Democrats Outraged That Bush Spied on Them Don't Mind That Obama's Doing the Same Thing

Photograph by Jim Watson/AFP via Getty Images

It would take all day to list the many reasons why Washington doesn’t ever seem able to settle its big policy questions. But a new survey from Pew that’s tied to the news of National Security Agency leaker Edward Snowden does an excellent job of highlighting one of the biggest: While Washington politicians take most of the blame for dysfunction, voters make their job infinitely harder by routinely abandoning their stated policy preferences out of fickle partisanship.

The Pew poll measures Americans’ views of the surveillance state and how they’ve changed since the George W. Bush administration. On the broadest level, there doesn’t appear to have been much change. Today, 62 percent of Americans say investigating terrorism is more important than maintaining personal privacy; 34 percent disagree. In January 2006, just after news broke of the Bush administration’s NSA surveillance program, 65 percent of Americans said that terrorism justified the intrusion into privacy, and just 32 percent disagreed. Not much difference, right?

In fact, there’s been a dramatic change—you just have to look beyond the headline numbers to see it. What’s shifted are the political affiliations of who supports and opposes the surveillance program. When Bush was president, Republicans supported the program by a three-to-one margin (75 percent) and Democrats were nearly as strong in their opposition (61 percent). A similar partisan breakdown existed on the question of e-mail monitoring: Most Republicans (53 to 38 percent) thought it should be allowed; most Democrats (51 to 41 percent) thought it should be forbidden.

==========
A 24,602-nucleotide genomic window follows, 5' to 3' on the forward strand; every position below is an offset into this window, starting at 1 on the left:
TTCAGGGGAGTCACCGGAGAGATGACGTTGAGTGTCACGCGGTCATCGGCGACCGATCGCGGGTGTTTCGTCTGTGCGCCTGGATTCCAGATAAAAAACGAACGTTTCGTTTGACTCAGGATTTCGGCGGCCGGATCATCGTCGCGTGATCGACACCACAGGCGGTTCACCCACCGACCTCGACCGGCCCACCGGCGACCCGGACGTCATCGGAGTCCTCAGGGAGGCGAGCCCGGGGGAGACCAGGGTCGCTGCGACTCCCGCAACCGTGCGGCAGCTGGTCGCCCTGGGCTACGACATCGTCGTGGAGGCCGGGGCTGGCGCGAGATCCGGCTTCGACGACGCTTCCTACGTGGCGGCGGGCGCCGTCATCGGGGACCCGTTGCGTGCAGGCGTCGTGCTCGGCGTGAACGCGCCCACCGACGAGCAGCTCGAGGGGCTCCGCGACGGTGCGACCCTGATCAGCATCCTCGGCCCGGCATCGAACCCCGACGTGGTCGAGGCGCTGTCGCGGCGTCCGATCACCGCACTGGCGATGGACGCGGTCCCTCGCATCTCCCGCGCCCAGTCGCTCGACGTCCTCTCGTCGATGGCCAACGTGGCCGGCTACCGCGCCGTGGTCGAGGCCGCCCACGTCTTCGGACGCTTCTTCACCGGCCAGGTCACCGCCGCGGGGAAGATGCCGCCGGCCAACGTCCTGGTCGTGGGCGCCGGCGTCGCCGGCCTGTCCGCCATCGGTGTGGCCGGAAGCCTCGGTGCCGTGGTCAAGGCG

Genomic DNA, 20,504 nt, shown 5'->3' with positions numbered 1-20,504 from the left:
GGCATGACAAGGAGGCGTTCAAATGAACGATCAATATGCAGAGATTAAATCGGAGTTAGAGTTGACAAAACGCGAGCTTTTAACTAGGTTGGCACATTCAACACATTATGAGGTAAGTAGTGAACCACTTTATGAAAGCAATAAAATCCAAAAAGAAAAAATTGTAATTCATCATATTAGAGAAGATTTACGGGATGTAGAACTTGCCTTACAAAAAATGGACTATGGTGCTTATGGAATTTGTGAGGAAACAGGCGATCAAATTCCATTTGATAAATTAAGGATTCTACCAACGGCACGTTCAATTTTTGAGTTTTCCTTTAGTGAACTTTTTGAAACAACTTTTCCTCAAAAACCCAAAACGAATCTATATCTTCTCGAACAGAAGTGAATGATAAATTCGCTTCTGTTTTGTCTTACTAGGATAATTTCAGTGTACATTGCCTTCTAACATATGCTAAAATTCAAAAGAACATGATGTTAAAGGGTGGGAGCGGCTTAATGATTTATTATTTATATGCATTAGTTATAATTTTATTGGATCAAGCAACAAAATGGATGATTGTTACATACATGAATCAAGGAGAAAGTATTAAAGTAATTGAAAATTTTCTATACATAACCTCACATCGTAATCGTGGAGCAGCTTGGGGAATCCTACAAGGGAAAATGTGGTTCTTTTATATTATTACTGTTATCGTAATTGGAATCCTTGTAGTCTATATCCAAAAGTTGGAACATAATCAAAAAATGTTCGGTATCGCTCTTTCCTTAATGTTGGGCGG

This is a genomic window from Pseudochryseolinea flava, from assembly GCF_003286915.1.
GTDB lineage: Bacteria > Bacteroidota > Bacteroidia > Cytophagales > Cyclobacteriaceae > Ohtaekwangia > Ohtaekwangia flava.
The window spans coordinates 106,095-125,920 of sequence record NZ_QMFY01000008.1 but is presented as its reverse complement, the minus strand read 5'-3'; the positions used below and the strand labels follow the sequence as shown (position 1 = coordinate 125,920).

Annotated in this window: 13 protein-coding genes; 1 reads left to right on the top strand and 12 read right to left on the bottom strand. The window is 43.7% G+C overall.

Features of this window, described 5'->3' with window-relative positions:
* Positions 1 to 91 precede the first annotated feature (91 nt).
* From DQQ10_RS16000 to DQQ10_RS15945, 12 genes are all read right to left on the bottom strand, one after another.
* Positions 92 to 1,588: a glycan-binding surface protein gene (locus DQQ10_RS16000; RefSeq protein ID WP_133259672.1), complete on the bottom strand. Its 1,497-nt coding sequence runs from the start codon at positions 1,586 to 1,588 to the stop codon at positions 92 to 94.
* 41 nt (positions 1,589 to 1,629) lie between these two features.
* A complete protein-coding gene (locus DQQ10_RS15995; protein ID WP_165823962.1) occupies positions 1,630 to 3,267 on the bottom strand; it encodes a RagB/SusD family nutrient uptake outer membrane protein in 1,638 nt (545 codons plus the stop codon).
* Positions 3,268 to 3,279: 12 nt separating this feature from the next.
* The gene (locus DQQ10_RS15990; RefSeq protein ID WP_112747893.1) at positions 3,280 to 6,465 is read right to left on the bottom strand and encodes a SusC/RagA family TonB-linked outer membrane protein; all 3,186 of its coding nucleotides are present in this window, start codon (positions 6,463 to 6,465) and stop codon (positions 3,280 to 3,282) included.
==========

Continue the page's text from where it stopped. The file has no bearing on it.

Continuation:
Flash forward to today and a Democratic president. Now Republicans are essentially split on the acceptability of NSA surveillance (52 percent favor it; 47 percent oppose it), while a strong majority of Democrats (64 percent) supports the program. The two parties—but Democrats especially—have changed position. On the issue of e-mail monitoring, the partisan flip-flop is clearer still: Republicans favored it under Bush, but oppose it under Obama; Democrats opposed it under Bush, but favor it under Obama.

Political analysis, including by lawmakers, tends to treat the results of surveys like Pew’s as revealing a fixed truth: This is what Democrats think about Policy X, and this is what Republicans think. The solution lies somewhere in between. Ordinary political dysfunction (partisanship, filibuster abuse, and so forth) will make settling thorny issues of civil liberties plenty hard as it is. But it will be harder still because voters routinely change their policy preferences out of partisan allegiance—or, I suspect, contempt.

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